Sunday, September 8, 2013

Is Japan Bouncing Back?

Japan's new Prime Minister, Abe, is aggressively trying to stimulate the Japanese economy and it looks as if "Abenomics" might be working.


The article: http://www.bbc.co.uk/news/business-24012225

Vocabulary to help you understand the article:

to bounce back - if you drop a rubber ball, it will bounce.  If something bounces back, it was doing well, started doing poorly, but has begun doing well again.

to stimulate the economy - to make the economy more active and to show more growth.

to revise - to correct, to bring something up to date.

annual - yearly.

to spur growth - to stimulate or motivate growth.  To make something grow faster. A spur is literally something a cowboy uses to make a horse run faster:


stagnation - if you leave a container of water just sitting around for a few days, it becomes stagnant.  If something like water stagnates, it doesn't move or change and it becomes bad tasting and unhealthful.  An economy that doesn't grow becomes stagnant.

aggressive - very active, forcefully active.

fueled optimism of a recovery - caused a positive belief that recovery (a good economy) can happen.

to invest - to place money in a company to help the company develop and make more money for the investors.

trickling down - if something trickles down, it slowly moves down like rain drops rolling down a window.  So when economists talk about money trickling down the economy, they mean that the rich build businesses and make money, but this money slowly makes its way 'downward' to the rest of society.  This was Ronald Reagan's economic policy - some believed it worked and others didn't.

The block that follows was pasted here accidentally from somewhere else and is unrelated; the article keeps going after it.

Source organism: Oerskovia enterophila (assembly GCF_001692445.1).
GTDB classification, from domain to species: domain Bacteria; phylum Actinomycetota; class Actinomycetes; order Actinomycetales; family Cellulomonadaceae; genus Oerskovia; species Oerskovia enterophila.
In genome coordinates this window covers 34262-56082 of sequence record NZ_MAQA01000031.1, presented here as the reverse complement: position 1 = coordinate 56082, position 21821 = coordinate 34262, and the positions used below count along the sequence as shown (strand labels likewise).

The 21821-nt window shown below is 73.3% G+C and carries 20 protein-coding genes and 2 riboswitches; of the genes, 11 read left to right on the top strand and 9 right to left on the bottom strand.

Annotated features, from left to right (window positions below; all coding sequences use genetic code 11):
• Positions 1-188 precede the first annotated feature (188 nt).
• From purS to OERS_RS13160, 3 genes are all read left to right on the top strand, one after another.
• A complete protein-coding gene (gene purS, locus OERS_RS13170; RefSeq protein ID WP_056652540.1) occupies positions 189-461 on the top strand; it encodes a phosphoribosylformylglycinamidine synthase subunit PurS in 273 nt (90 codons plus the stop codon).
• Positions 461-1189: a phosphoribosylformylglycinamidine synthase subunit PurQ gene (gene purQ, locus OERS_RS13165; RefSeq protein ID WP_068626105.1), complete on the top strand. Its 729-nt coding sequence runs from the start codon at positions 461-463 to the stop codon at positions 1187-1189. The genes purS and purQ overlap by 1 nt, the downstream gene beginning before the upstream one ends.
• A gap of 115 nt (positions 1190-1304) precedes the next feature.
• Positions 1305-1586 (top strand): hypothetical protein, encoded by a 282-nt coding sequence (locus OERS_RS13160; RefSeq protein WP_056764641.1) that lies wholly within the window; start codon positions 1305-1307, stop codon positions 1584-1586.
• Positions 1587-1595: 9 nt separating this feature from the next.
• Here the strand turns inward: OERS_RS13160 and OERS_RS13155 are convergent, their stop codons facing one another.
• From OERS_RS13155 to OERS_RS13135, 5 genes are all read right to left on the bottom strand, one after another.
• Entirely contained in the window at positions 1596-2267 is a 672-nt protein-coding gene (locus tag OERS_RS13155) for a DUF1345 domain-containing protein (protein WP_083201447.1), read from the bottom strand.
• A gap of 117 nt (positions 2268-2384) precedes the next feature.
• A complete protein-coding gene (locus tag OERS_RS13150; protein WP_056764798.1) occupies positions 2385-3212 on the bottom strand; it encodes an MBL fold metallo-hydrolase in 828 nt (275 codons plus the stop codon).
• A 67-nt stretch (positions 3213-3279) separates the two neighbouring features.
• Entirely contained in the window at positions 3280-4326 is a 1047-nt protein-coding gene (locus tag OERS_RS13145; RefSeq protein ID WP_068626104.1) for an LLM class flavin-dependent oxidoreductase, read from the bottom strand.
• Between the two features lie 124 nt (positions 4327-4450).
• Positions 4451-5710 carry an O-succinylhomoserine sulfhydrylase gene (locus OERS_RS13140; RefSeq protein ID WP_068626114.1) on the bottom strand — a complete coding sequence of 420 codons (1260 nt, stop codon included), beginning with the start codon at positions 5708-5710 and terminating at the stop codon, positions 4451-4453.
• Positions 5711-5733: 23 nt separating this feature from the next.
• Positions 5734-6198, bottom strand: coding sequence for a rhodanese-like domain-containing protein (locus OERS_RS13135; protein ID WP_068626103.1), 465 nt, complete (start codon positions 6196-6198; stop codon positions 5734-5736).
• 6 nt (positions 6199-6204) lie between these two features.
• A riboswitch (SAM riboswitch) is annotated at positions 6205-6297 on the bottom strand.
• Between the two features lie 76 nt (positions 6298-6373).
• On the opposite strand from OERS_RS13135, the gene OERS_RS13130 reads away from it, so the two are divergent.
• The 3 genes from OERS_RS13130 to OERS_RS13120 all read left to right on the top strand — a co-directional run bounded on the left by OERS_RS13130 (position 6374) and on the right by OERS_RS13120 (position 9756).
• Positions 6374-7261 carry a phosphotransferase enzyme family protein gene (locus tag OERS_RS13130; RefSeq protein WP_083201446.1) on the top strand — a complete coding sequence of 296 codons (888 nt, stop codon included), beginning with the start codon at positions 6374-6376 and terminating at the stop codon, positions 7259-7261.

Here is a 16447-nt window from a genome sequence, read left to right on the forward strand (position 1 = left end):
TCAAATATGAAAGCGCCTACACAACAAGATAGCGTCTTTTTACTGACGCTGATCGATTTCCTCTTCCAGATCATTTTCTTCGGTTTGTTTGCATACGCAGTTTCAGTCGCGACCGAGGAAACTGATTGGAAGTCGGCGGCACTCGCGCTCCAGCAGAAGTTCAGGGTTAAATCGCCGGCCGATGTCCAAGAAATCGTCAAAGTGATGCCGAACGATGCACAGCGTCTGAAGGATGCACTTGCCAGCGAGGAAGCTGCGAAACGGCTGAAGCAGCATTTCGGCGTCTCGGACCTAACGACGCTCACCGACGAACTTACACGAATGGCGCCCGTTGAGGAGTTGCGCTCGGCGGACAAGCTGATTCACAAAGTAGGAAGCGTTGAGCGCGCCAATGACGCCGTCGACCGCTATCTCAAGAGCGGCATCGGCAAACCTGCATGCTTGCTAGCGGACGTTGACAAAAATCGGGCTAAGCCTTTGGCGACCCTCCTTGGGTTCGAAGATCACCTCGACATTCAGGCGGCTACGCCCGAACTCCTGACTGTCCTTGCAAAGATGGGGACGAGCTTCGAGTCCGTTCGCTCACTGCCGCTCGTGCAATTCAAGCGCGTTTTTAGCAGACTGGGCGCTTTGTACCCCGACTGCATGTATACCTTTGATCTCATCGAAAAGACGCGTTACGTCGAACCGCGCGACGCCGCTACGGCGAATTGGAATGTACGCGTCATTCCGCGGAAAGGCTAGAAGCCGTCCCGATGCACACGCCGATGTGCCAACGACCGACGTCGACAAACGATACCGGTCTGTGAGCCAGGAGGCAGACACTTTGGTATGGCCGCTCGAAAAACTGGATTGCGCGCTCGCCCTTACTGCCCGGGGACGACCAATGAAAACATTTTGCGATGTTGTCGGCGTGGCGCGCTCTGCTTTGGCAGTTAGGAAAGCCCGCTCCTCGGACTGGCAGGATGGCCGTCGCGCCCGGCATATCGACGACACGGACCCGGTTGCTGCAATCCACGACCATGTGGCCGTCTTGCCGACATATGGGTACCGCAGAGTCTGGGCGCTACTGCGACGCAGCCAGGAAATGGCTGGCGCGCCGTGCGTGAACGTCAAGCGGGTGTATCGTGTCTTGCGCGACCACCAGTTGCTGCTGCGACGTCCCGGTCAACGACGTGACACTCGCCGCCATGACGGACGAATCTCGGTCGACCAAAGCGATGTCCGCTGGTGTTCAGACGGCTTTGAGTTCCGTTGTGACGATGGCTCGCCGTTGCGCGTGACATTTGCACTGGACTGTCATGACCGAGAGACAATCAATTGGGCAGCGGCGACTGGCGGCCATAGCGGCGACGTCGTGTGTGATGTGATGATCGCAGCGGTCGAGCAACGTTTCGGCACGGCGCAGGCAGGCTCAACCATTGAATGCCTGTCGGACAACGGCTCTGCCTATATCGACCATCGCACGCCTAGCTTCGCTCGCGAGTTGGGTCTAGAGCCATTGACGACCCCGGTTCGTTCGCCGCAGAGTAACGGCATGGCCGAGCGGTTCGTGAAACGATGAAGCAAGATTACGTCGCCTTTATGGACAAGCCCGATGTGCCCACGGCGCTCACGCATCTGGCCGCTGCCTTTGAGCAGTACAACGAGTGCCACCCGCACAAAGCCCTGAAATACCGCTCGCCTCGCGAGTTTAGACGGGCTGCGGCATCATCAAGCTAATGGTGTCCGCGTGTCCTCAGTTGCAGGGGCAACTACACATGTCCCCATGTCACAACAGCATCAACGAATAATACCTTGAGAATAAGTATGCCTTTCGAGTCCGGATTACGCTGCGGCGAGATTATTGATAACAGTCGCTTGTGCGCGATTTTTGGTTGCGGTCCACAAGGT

the move is key to -  the move is important to, is central to.

welfare costs - money the government provides to those who have a hard time surviving without help.

domestic demand - if you raise taxes, you'll cut the amount of money people have to buy stuff, this will 'hurt demand' - demand will drop...meaning people will not want to buy as much stuff.  Economics is so tricky.  Domestic means in your own country. The opposite of domestic would be international.

to derail something -  a train or subway runs on rails.  If it derails, it can't run any more.  So if recovery gets derailed, the recovery stops.

public works spending - so economists are saying that the Japanese people are buying a lot of stuff and the government is spending a lot of money creating stuff in Japan, so even with a tax the recovery should continue.

a boost - increase.

the bid - a proposal, a plan.

refurbishing - fixing up and making them nicer.

to derive something - to get something.

sentiment - feeling.

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